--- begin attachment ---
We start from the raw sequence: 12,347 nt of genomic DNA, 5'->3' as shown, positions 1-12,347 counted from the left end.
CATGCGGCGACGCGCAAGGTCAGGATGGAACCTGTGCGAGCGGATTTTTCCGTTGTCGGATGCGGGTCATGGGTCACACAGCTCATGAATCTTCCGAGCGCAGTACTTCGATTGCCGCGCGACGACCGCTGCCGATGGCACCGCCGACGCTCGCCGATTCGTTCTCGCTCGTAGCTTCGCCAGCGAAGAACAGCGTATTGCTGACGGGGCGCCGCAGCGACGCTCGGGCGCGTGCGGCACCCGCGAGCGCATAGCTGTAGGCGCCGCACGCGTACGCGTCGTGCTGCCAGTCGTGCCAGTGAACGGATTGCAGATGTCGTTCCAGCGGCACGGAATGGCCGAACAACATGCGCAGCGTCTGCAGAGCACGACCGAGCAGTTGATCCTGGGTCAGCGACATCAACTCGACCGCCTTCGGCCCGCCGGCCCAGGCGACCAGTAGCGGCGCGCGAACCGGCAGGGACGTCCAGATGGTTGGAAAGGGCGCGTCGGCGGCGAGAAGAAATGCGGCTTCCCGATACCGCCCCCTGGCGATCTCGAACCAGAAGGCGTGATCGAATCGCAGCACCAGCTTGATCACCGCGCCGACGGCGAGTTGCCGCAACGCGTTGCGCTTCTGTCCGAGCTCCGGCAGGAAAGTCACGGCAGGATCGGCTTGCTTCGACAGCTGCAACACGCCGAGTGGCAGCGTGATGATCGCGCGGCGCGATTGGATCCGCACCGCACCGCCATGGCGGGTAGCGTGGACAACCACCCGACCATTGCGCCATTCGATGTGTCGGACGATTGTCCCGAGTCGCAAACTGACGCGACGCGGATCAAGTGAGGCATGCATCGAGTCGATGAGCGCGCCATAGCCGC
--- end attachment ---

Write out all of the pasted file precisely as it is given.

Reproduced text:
We start from the raw sequence: 12,347 nt of genomic DNA, 5'->3' as shown, positions 1-12,347 counted from the left end.
CATGCGGCGACGCGCAAGGTCAGGATGGAACCTGTGCGAGCGGATTTTTCCGTTGTCGGATGCGGGTCATGGGTCACACAGCTCATGAATCTTCCGAGCGCAGTACTTCGATTGCCGCGCGACGACCGCTGCCGATGGCACCGCCGACGCTCGCCGATTCGTTCTCGCTCGTAGCTTCGCCAGCGAAGAACAGCGTATTGCTGACGGGGCGCCGCAGCGACGCTCGGGCGCGTGCGGCACCCGCGAGCGCATAGCTGTAGGCGCCGCACGCGTACGCGTCGTGCTGCCAGTCGTGCCAGTGAACGGATTGCAGATGTCGTTCCAGCGGCACGGAATGGCCGAACAACATGCGCAGCGTCTGCAGAGCACGACCGAGCAGTTGATCCTGGGTCAGCGACATCAACTCGACCGCCTTCGGCCCGCCGGCCCAGGCGACCAGTAGCGGCGCGCGAACCGGCAGGGACGTCCAGATGGTTGGAAAGGGCGCGTCGGCGGCGAGAAGAAATGCGGCTTCCCGATACCGCCCCCTGGCGATCTCGAACCAGAAGGCGTGATCGAATCGCAGCACCAGCTTGATCACCGCGCCGACGGCGAGTTGCCGCAACGCGTTGCGCTTCTGTCCGAGCTCCGGCAGGAAAGTCACGGCAGGATCGGCTTGCTTCGACAGCTGCAACACGCCGAGTGGCAGCGTGATGATCGCGCGGCGCGATTGGATCCGCACCGCACCGCCATGGCGGGTAGCGTGGACAACCACCCGACCATTGCGCCATTCGATGTGTCGGACGATTGTCCCGAGTCGCAAACTGACGCGACGCGGATCAAGTGAGGCATGCATCGAGTCGATGAGCGCGCCATAGCCGC